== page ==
^{8}
km and its perihelion radius is 1.47 x 10
^{8}
km. If its velocity at the aphelion is 29.3 km/sec, what is its speed as it passes through its perihelion position?
Related Documents
Lab:
Labs -
A Physical Pendulum, The Parallel Axis Theorem and A Bit of Calculus
Labs -
Conservation of Momentum in Two-Dimensions
Labs -
Density of an Unknown Fluid
Labs -
Mass of a Paper Clip
Labs -
Moment of Inertia of a Bicycle Wheel
Labs -
Rotational Inertia
Resource Lesson:
RL -
A Chart of Common Moments of Inertia
RL -
A Further Look at Angular Momentum
RL -
Center of Mass
RL -
Centripetal Acceleration and Angular Motion
RL -
Discrete Masses: Center of Mass and Moment of Inertia
RL -
Hinged Board
RL -
Rolling and Slipping
RL -
Rotary Motion
RL -
Rotational Dynamics: Pivoting Rods
RL -
Rotational Dynamics: Pulleys
RL -
Rotational Dynamics: Rolling Spheres/Cylinders
RL -
Rotational Equilibrium
RL -
Rotational Kinematics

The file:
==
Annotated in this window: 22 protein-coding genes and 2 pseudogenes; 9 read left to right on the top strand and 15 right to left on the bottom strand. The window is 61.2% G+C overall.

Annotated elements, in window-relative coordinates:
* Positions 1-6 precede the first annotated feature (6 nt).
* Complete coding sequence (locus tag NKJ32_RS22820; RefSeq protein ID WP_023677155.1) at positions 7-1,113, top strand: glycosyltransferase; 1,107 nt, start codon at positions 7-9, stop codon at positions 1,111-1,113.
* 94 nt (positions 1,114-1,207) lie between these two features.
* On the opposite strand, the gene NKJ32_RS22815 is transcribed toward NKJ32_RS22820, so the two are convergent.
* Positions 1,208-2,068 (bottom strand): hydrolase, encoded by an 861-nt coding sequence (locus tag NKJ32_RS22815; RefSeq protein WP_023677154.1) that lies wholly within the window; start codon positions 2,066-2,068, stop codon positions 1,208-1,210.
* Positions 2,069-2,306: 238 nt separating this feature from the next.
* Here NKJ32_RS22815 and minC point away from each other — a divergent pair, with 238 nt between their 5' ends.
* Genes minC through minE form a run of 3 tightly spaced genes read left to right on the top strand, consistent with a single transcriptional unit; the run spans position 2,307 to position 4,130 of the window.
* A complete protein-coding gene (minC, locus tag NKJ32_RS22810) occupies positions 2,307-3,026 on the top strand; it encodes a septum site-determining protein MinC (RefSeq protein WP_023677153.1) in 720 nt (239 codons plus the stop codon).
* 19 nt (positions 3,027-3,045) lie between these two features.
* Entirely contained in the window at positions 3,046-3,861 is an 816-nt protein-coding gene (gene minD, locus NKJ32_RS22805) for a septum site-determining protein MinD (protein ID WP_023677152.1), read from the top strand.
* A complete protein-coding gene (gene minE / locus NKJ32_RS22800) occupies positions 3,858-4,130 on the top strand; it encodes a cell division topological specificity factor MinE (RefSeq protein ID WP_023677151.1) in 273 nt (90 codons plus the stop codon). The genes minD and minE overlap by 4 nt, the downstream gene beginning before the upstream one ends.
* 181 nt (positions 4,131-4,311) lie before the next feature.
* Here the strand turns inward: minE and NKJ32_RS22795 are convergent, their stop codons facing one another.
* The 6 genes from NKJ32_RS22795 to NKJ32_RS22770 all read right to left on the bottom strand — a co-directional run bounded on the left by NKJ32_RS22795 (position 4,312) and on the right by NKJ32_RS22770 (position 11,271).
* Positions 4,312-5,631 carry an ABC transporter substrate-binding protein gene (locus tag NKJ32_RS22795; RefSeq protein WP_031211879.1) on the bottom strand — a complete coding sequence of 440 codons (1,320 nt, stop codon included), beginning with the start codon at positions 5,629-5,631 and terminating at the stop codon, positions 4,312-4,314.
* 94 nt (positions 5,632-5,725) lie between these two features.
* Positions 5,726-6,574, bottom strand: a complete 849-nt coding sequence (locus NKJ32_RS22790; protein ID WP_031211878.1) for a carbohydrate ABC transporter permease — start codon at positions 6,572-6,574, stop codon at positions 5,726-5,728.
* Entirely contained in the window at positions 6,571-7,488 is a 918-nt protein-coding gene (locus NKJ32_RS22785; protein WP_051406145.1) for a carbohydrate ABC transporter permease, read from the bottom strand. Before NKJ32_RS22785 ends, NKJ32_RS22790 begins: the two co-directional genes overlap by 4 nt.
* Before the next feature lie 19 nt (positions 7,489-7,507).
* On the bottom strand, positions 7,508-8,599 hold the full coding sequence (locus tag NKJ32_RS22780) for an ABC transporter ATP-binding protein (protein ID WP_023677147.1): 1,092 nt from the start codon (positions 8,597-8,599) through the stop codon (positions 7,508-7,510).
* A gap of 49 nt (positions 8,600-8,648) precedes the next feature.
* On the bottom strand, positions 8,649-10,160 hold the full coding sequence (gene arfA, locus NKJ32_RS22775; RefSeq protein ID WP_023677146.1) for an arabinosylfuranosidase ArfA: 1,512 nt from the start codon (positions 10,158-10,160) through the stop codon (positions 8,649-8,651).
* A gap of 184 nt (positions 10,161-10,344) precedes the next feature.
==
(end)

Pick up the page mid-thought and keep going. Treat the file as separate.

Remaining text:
RL -
Rotational Kinetic Energy
RL -
Thin Rods: Center of Mass
RL -
Thin Rods: Moment of Inertia
RL -
Torque: An Introduction
Worksheet:
APP -
The Baton Twirler
APP -
The See-Saw Scene
CP -
Center of Gravity
CP -
Torque Beams
CP -
Torque: Cams and Spools
NT -
Center of Gravity
NT -
Center of Gravity vs Torque
NT -
Falling Sticks
NT -
Rolling Cans
NT -
Rolling Spool
WS -
Moment Arms
WS -
Moments of Inertia and Angular Momentum
WS -
Practice: Uniform Circular Motion
WS -
Rotational Kinetic Energy
WS -
Torque: Rotational Equilibrium Problems
TB -
Basic Torque Problems
TB -
Center of Mass (Discrete Collections)
TB -
Moment of Inertia (Discrete Collections)
TB -
Rotational Kinematics
TB -
Rotational Kinematics #2
PhysicsLAB
Copyright © 1997-2014
Catharine H. Colwell
All rights reserved.
Application Programmer
Mark Acton